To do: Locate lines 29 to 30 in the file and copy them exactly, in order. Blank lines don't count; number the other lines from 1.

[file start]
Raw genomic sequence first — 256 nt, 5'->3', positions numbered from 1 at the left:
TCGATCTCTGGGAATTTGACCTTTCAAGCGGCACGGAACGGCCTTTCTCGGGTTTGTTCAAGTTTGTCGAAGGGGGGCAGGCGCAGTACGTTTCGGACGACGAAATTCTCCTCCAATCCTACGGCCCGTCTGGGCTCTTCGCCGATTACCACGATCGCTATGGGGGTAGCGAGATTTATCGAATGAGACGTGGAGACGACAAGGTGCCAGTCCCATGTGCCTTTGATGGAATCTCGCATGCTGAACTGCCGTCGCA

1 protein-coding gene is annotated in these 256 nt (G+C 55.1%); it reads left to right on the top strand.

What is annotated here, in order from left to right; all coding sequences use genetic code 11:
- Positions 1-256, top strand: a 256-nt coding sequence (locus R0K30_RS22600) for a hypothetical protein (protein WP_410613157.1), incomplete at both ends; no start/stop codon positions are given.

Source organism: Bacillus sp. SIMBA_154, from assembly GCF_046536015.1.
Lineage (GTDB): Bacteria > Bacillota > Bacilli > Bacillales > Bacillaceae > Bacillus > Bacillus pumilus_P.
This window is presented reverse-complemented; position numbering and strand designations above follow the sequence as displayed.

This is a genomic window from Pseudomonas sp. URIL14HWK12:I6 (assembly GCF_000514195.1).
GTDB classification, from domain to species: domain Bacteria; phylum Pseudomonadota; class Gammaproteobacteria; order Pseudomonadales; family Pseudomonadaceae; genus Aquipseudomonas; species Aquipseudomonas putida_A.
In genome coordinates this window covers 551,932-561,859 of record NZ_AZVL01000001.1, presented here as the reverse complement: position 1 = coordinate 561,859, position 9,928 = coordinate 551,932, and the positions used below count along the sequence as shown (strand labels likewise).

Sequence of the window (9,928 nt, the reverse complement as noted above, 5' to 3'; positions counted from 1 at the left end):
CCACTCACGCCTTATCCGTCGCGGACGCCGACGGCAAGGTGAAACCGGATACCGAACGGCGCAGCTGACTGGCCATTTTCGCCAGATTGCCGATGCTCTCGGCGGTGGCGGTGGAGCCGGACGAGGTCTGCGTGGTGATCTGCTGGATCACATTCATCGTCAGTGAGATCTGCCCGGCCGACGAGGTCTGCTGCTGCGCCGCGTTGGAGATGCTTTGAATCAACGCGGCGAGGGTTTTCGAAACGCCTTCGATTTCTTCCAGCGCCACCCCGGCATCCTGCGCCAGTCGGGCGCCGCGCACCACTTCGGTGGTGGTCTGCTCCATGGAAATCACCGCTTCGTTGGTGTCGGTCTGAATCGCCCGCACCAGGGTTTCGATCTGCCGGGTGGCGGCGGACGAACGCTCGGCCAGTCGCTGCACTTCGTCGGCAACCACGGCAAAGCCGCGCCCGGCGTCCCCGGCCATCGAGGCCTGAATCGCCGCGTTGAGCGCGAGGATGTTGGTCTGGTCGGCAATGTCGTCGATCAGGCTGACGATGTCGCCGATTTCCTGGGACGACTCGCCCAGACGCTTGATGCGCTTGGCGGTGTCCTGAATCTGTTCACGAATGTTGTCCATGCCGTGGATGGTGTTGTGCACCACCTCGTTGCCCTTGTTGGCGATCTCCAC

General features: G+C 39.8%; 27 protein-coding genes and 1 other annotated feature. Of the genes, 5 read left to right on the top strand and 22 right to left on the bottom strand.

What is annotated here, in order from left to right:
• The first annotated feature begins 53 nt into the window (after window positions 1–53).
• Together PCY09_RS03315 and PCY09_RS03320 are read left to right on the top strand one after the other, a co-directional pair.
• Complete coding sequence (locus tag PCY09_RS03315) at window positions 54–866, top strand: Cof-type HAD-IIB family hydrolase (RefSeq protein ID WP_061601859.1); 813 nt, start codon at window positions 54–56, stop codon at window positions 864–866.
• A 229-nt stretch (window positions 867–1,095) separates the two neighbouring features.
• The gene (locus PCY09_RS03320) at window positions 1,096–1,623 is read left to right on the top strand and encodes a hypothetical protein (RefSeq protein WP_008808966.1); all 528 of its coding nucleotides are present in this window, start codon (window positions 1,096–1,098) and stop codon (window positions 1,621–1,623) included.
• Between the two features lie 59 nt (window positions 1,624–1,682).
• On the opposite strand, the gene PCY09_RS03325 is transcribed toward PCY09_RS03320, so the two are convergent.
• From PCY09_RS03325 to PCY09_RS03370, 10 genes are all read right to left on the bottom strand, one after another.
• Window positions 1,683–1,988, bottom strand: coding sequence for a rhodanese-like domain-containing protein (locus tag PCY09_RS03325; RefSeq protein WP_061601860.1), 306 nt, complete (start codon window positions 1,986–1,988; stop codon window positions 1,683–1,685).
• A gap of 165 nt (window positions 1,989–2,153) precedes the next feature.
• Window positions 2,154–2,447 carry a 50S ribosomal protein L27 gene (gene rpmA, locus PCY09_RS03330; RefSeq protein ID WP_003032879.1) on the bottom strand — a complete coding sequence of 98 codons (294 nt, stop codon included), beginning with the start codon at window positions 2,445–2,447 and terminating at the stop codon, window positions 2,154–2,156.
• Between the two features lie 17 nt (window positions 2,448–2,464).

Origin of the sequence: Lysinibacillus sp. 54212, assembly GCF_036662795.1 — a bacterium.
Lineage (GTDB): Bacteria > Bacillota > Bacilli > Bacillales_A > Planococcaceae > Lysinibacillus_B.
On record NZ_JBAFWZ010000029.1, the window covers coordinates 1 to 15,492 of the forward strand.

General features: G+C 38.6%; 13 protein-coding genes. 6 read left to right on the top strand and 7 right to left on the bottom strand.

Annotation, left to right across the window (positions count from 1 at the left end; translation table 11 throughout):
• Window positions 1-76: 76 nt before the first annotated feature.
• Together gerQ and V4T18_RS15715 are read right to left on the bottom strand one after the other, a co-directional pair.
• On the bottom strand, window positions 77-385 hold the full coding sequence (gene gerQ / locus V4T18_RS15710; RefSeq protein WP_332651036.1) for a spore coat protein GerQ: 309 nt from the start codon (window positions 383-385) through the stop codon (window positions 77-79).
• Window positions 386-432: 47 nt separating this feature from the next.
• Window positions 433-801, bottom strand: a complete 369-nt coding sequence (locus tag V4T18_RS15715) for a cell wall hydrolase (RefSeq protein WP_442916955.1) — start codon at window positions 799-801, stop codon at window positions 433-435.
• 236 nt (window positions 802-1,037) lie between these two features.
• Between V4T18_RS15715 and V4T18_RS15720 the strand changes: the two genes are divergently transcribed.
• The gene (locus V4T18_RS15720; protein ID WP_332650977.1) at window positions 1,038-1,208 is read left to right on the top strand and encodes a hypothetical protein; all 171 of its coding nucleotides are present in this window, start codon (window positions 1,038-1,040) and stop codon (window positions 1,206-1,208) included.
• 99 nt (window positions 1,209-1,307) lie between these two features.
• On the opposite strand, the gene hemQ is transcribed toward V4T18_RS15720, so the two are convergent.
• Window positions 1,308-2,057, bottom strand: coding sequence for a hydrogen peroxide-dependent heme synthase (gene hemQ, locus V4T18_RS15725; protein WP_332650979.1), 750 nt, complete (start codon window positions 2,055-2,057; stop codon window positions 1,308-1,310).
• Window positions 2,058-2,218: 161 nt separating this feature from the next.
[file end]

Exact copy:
Lineage (GTDB): Bacteria > Bacillota > Bacilli > Bacillales_A > Planococcaceae > Lysinibacillus_B.
On record NZ_JBAFWZ010000029.1, the window covers coordinates 1 to 15,492 of the forward strand.